If you’re familiar with ASUS in North America, you more than likely associate them with computer parts, tablets and laptops, but ASUS (pronounced Eh-Sus) is a major player in the smartphone market in countries like India, Philippines, Japan and other Asian countries. Now, they hope to tap into the lucrative, yet difficult market of North America with their first flagship phone, the Zenfone 2. At an event last week in New York, they officially unveiled the Zenfone 2 and announced it’s availability the next day. I was fortunate enough to attend, and went home with the new Zenfone 2 64GB/4GB Memory model.
Out of the box, the Zenfone 2 looks ready to compete with other phones on the market. The device looks premium from all angles, the front display has a very large screen to body ratio and the back looks like brushed metal – granted, it’s plastic. The power button at the top is quite tucked in there, making it less easy to click, but the Zenfone 2 screen activates with a double tap on the screen. The volume rocker is located on the back middle of the device, much like the LG G Series have, which may take some getting used to if you’re used to a side rocker. The device back is easy to hold onto, but even still I would certainly recommend a case.
The display on the ASUS Zenfone 2 is a full 1080p IPS LCD 5.5″ screen, putting it on par other phones on the market (or just slightly behind as we move towards 1440p). The screen looks vibrant and bright, colours pop off the screen and both white and black are pretty accurate. That said, compared to the iPhone 6, and Samsung Galaxy S6, it’s not nearly as bright and doesn’t perform as well as those two devices in direct sun, but it is brighter than both Note Edge and LG G3.
A major point of contention I have with the ASUS Zenfone 2 is the battery life. Packing a 3000mAh battery seems like it would be more than enough to power the device for the day seeing as many other phones on the market share this same battery capacity – however, I found that battery would drain rather quickly, often in under 7 hours with a lot of use. That didn’t make any sense to me though, so I went through my phone and disabled/removed a bunch of the apps that come preloaded on the device. I immediately saw an improvement on battery life up into the 8+ hour range. I believe once the phone is updated to a newer version of the OS, there will be further improvements as I’ve read about battery drain problems on early releases of Android 5.0.
Battery life concerns aside, the charging in the ASUS Zenfone 2 is outstanding! The phone features a BoostMaster charger, which takes the battery from nearly dead to roughly 60% in about 40 minutes! That is amazing. The battery takes about 75 minutes total to get up to 100%. That’s a truly impressive feat and should negate battery life concerns.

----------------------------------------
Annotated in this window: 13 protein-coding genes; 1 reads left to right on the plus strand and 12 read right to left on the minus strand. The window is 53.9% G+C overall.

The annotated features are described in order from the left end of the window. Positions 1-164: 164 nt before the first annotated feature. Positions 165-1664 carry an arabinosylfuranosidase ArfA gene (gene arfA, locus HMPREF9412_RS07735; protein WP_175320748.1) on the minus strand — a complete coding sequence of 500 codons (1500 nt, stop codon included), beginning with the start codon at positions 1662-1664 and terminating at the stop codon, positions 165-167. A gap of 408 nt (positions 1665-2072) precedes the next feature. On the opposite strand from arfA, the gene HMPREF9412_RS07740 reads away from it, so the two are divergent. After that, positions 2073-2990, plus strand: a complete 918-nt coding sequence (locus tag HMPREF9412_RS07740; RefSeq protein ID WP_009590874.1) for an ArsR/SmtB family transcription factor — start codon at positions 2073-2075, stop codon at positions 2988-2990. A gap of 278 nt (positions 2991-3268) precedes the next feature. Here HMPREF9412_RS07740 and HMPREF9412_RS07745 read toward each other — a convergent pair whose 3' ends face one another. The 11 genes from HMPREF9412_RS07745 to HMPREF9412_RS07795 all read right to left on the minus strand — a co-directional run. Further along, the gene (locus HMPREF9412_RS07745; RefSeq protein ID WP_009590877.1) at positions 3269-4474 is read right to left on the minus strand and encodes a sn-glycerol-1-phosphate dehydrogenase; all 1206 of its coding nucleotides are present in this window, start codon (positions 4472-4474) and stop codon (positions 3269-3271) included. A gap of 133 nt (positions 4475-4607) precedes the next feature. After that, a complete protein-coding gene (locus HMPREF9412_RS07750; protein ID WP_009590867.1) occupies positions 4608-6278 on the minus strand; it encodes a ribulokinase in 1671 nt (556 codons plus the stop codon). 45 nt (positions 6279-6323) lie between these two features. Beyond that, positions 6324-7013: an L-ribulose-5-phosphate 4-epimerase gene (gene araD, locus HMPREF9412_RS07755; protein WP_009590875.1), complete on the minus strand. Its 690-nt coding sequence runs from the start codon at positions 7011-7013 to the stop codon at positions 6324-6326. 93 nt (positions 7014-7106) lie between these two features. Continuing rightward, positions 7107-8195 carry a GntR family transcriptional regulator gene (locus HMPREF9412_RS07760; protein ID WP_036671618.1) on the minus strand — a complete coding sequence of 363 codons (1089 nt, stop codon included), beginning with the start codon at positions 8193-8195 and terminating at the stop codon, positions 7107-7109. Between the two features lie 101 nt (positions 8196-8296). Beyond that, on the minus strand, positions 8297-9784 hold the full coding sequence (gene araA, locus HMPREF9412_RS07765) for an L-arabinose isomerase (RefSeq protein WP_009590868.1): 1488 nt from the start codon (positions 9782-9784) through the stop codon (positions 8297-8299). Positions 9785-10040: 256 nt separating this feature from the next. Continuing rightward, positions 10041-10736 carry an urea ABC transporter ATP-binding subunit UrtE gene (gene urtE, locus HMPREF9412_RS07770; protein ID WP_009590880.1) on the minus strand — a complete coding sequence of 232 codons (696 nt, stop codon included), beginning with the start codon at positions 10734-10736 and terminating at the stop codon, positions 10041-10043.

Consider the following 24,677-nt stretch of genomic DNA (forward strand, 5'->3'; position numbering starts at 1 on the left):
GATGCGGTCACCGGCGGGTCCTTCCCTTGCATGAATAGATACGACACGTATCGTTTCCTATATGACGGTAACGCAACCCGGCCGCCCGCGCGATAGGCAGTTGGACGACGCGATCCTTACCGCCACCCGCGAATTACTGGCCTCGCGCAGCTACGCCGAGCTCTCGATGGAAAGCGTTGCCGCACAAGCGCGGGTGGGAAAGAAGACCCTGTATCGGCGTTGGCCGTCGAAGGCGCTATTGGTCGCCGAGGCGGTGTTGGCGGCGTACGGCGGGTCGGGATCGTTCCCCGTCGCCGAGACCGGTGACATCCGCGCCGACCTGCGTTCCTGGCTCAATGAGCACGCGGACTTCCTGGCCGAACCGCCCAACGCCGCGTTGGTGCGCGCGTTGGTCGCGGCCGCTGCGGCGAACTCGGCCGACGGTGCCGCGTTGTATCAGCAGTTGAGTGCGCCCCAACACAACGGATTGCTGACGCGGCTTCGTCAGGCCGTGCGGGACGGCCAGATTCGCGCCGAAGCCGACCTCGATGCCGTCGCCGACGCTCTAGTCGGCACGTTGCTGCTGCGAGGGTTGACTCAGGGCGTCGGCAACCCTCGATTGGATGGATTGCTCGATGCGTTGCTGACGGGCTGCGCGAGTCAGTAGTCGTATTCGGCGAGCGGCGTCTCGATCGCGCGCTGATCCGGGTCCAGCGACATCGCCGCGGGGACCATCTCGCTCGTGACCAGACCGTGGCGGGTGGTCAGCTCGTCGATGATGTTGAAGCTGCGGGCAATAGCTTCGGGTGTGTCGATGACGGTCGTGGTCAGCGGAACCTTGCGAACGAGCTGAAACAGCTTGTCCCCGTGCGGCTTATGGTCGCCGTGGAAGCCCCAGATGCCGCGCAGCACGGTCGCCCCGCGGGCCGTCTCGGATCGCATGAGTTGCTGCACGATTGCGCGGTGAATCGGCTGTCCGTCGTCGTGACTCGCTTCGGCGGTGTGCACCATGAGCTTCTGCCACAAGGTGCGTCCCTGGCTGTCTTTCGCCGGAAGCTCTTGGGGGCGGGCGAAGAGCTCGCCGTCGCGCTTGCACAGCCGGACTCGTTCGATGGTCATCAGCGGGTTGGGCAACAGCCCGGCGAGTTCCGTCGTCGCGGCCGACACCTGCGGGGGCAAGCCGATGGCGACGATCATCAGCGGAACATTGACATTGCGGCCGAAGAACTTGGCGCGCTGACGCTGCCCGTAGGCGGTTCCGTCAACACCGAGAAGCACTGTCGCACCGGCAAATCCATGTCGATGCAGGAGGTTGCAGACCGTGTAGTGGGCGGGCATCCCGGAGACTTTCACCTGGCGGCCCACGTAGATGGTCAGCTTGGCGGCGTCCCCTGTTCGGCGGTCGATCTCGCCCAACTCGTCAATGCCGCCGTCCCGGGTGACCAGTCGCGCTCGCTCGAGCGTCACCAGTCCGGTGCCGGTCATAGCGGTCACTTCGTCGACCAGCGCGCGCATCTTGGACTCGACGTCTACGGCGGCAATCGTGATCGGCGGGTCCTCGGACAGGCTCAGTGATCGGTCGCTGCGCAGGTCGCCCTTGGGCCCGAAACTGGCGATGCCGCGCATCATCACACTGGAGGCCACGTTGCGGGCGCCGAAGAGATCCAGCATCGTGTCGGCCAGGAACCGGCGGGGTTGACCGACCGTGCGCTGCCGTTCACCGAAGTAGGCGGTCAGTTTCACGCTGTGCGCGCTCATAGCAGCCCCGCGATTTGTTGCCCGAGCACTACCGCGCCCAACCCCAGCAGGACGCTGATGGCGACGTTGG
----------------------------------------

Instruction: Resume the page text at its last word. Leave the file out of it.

The camera on the Zenfone 2 performs pretty well and stands up among competitors. In all my tests I found it to provide crisp shots, whether doing close up macro style or broad nature shots. On looking at them individually, I thought they looked fantastic with great colour and detail – so that really is the experience you will have with it. However, I wanted to compare shots to other phone cameras. The result was that while the Zenfone 2 held up, the colours were just not as vibrant and the picture not as crisp. Again, this was under extreme zoom and comparison, which is a completely foreign experience that no one except for photographers would ever do. I should add that the Zenfone has a slew of camera functionality and control that I didn’t even touch. I wanted it to be the experience that 99% of people have – default/auto. Night shots on the Zenfone 2 are quite amazing though as you’ll see in the above image.
The Zenfone 2 performs more fluid than any device I’ve had, when playing high intensity games there was nary a stutter or instance of FPS lag. Even running a couple dozen apps in the background and then playing games resulted in nearly no slowdown. 4GB of memory means it has more raw power to handle all the tasks one could ever do. I am sure that over time, as the development of more high end apps/games/programs come out and combined with age of the device, performance will drop, but for now this device is a well oiled machine. The Intel Atom chip is the one question mark about performance. Intel has been playing catch up on the mobile chip market, so we shall see!
It’s hard to argue the price – in fact, it’s impossible. For a phone that is 95%+ every other phone on the market, at a price of $299 (US) / $379 (CDN), I think that ASUS has a major winner on their hands. The average consumer cares about the features, the screen, the camera and the battery – but ultimately, they pay for the device with money, and when a phone is 50% less than everything else on the market, that’s a major reason to buy.